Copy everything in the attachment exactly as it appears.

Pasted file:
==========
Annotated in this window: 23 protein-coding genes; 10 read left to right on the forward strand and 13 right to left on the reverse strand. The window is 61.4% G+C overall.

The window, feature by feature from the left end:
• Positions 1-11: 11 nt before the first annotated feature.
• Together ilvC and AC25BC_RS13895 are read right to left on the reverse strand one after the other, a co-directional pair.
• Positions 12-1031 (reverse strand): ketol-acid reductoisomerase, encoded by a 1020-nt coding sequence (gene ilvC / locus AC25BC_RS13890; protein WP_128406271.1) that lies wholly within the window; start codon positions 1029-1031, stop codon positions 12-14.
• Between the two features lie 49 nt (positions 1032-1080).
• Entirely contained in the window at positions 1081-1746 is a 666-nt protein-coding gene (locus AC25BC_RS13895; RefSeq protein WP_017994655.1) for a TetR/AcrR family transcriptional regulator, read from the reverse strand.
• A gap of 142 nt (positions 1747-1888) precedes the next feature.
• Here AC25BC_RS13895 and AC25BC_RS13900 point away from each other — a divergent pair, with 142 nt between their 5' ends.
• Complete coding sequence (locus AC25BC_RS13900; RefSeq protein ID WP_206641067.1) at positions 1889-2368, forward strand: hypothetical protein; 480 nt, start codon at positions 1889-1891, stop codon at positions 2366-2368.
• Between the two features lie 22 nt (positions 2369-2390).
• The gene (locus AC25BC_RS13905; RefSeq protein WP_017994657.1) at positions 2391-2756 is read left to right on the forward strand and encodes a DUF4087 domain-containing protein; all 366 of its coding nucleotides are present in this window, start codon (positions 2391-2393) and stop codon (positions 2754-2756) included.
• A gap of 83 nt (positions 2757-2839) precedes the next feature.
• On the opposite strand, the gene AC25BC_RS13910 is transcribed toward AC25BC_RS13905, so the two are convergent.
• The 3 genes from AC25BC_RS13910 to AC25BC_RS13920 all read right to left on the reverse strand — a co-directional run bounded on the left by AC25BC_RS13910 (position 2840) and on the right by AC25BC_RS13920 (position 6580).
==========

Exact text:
Annotated in this window: 23 protein-coding genes; 10 read left to right on the forward strand and 13 right to left on the reverse strand. The window is 61.4% G+C overall.

The window, feature by feature from the left end:
• Positions 1-11: 11 nt before the first annotated feature.
• Together ilvC and AC25BC_RS13895 are read right to left on the reverse strand one after the other, a co-directional pair.
• Positions 12-1031 (reverse strand): ketol-acid reductoisomerase, encoded by a 1020-nt coding sequence (gene ilvC / locus AC25BC_RS13890; protein WP_128406271.1) that lies wholly within the window; start codon positions 1029-1031, stop codon positions 12-14.
• Between the two features lie 49 nt (positions 1032-1080).
• Entirely contained in the window at positions 1081-1746 is a 666-nt protein-coding gene (locus AC25BC_RS13895; RefSeq protein WP_017994655.1) for a TetR/AcrR family transcriptional regulator, read from the reverse strand.
• A gap of 142 nt (positions 1747-1888) precedes the next feature.
• Here AC25BC_RS13895 and AC25BC_RS13900 point away from each other — a divergent pair, with 142 nt between their 5' ends.
• Complete coding sequence (locus AC25BC_RS13900; RefSeq protein ID WP_206641067.1) at positions 1889-2368, forward strand: hypothetical protein; 480 nt, start codon at positions 1889-1891, stop codon at positions 2366-2368.
• Between the two features lie 22 nt (positions 2369-2390).
• The gene (locus AC25BC_RS13905; RefSeq protein WP_017994657.1) at positions 2391-2756 is read left to right on the forward strand and encodes a DUF4087 domain-containing protein; all 366 of its coding nucleotides are present in this window, start codon (positions 2391-2393) and stop codon (positions 2754-2756) included.
• A gap of 83 nt (positions 2757-2839) precedes the next feature.
• On the opposite strand, the gene AC25BC_RS13910 is transcribed toward AC25BC_RS13905, so the two are convergent.
• The 3 genes from AC25BC_RS13910 to AC25BC_RS13920 all read right to left on the reverse strand — a co-directional run bounded on the left by AC25BC_RS13910 (position 2840) and on the right by AC25BC_RS13920 (position 6580).